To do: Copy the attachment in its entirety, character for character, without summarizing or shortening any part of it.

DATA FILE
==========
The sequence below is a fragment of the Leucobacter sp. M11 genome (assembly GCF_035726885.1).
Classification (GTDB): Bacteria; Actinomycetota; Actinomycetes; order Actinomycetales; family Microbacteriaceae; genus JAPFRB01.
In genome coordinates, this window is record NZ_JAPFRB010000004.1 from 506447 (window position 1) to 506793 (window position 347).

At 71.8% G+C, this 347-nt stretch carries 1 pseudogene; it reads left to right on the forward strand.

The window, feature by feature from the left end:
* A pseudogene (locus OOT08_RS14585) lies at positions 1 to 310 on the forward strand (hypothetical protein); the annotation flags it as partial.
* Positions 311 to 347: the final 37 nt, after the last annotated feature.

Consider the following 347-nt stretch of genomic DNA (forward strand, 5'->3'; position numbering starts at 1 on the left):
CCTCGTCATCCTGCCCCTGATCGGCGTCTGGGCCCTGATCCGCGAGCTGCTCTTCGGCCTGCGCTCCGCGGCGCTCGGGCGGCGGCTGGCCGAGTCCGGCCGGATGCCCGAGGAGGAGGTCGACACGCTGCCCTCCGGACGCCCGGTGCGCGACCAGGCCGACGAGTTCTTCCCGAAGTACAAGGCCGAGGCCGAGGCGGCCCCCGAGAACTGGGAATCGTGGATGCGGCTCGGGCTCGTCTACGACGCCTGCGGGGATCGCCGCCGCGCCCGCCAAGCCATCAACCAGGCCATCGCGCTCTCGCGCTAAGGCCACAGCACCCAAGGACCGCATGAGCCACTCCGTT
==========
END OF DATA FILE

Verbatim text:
The sequence below is a fragment of the Leucobacter sp. M11 genome (assembly GCF_035726885.1).
Classification (GTDB): Bacteria; Actinomycetota; Actinomycetes; order Actinomycetales; family Microbacteriaceae; genus JAPFRB01.
In genome coordinates, this window is record NZ_JAPFRB010000004.1 from 506447 (window position 1) to 506793 (window position 347).

At 71.8% G+C, this 347-nt stretch carries 1 pseudogene; it reads left to right on the forward strand.

The window, feature by feature from the left end:
* A pseudogene (locus OOT08_RS14585) lies at positions 1 to 310 on the forward strand (hypothetical protein); the annotation flags it as partial.
* Positions 311 to 347: the final 37 nt, after the last annotated feature.

Consider the following 347-nt stretch of genomic DNA (forward strand, 5'->3'; position numbering starts at 1 on the left):
CCTCGTCATCCTGCCCCTGATCGGCGTCTGGGCCCTGATCCGCGAGCTGCTCTTCGGCCTGCGCTCCGCGGCGCTCGGGCGGCGGCTGGCCGAGTCCGGCCGGATGCCCGAGGAGGAGGTCGACACGCTGCCCTCCGGACGCCCGGTGCGCGACCAGGCCGACGAGTTCTTCCCGAAGTACAAGGCCGAGGCCGAGGCGGCCCCCGAGAACTGGGAATCGTGGATGCGGCTCGGGCTCGTCTACGACGCCTGCGGGGATCGCCGCCGCGCCCGCCAAGCCATCAACCAGGCCATCGCGCTCTCGCGCTAAGGCCACAGCACCCAAGGACCGCATGAGCCACTCCGTT